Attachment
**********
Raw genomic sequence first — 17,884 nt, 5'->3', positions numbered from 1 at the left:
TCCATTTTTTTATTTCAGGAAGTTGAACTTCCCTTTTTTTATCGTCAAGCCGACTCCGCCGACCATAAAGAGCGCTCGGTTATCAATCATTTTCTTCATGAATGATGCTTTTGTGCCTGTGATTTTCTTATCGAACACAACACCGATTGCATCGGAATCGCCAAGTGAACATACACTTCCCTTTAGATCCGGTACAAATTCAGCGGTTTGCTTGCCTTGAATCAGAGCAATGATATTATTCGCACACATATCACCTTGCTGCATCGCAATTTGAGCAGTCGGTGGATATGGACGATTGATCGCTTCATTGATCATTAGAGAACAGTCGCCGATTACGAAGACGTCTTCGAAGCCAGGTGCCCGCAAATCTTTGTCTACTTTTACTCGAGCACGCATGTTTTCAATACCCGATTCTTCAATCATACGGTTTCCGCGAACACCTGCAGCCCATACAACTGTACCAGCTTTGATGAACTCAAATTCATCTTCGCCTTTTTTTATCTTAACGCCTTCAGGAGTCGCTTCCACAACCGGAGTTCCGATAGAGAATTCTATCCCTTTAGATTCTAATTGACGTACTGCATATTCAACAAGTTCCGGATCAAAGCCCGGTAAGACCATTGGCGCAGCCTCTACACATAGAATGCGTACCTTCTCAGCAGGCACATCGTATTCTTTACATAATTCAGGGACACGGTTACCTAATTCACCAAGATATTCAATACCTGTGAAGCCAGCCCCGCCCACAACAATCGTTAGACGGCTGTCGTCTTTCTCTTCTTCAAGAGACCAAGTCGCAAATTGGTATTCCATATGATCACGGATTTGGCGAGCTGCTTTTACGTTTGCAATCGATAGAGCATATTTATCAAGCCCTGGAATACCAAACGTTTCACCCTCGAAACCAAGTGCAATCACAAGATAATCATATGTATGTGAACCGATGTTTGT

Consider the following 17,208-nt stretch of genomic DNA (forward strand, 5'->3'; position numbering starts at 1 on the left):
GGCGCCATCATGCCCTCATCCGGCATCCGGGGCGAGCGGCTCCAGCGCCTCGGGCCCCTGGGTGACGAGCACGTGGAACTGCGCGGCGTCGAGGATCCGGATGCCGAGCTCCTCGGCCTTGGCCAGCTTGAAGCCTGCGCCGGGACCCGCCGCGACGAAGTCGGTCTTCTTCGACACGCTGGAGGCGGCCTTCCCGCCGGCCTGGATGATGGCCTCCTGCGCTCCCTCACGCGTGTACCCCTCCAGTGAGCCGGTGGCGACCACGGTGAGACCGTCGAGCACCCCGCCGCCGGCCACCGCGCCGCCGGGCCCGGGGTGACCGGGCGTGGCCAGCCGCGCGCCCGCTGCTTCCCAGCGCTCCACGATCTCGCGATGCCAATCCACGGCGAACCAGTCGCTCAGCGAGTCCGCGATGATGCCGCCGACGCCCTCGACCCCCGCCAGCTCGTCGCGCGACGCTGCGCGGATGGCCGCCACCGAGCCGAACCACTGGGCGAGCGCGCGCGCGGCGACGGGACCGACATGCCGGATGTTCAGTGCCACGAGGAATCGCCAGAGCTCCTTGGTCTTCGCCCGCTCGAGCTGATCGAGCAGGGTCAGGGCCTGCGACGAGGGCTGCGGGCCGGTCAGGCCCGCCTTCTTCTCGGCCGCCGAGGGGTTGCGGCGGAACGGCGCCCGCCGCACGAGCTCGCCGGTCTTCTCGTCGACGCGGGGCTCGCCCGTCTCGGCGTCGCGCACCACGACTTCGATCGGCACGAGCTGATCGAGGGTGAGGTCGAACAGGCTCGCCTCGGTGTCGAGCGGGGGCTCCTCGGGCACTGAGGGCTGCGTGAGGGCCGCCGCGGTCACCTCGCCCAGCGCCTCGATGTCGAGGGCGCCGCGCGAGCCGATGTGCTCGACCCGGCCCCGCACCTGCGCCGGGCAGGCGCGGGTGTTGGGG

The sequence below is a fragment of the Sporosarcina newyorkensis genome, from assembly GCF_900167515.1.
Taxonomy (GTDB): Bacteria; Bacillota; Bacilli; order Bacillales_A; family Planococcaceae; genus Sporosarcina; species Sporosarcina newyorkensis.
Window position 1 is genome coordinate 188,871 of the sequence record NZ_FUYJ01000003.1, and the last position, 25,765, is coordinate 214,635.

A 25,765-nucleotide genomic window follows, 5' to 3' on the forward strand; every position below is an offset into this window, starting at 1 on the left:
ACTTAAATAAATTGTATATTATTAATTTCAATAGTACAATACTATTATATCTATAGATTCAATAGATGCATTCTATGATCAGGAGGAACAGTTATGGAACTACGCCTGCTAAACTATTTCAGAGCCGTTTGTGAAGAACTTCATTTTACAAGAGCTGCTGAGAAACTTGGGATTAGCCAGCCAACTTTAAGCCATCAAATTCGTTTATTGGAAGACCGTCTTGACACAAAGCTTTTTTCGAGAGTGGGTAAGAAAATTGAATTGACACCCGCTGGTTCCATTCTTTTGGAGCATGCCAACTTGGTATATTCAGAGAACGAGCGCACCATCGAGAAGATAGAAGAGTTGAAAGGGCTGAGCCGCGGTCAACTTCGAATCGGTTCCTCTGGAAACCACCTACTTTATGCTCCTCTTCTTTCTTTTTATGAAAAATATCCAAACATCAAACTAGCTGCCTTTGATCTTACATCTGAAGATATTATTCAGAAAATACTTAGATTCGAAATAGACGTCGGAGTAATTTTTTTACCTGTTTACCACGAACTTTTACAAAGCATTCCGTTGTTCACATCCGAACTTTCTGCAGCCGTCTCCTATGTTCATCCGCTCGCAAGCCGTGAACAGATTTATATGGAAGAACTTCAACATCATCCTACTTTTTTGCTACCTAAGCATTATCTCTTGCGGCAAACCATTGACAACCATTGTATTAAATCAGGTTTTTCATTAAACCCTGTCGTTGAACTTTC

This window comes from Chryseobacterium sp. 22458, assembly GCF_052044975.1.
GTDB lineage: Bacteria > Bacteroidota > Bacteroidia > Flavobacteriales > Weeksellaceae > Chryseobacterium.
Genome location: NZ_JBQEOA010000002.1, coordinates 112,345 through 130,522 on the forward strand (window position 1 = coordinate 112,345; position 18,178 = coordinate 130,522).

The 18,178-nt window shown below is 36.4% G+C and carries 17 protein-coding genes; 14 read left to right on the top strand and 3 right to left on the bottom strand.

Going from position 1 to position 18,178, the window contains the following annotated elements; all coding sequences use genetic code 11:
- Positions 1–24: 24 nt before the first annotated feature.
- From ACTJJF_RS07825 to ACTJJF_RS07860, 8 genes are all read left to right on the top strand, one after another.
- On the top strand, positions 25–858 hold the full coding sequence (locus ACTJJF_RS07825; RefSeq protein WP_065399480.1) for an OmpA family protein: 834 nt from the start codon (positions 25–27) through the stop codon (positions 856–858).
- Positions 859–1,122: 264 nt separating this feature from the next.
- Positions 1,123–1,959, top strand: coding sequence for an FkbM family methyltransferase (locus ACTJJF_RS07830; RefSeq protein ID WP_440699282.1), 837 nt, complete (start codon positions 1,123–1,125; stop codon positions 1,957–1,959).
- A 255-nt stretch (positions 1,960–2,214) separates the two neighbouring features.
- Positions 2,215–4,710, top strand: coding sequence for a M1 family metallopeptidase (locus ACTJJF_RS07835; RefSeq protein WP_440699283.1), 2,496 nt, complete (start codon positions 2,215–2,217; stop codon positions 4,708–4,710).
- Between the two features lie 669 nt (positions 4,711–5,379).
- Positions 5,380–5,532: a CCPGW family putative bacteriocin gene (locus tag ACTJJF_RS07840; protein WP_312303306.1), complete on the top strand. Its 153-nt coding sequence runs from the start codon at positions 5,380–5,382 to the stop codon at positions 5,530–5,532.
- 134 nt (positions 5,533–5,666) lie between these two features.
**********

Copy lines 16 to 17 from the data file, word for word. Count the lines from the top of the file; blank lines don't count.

- From ACTJJF_RS07825 to ACTJJF_RS07860, 8 genes are all read left to right on the top strand, one after another.
- On the top strand, positions 25–858 hold the full coding sequence (locus ACTJJF_RS07825; RefSeq protein WP_065399480.1) for an OmpA family protein: 834 nt from the start codon (positions 25–27) through the stop codon (positions 856–858).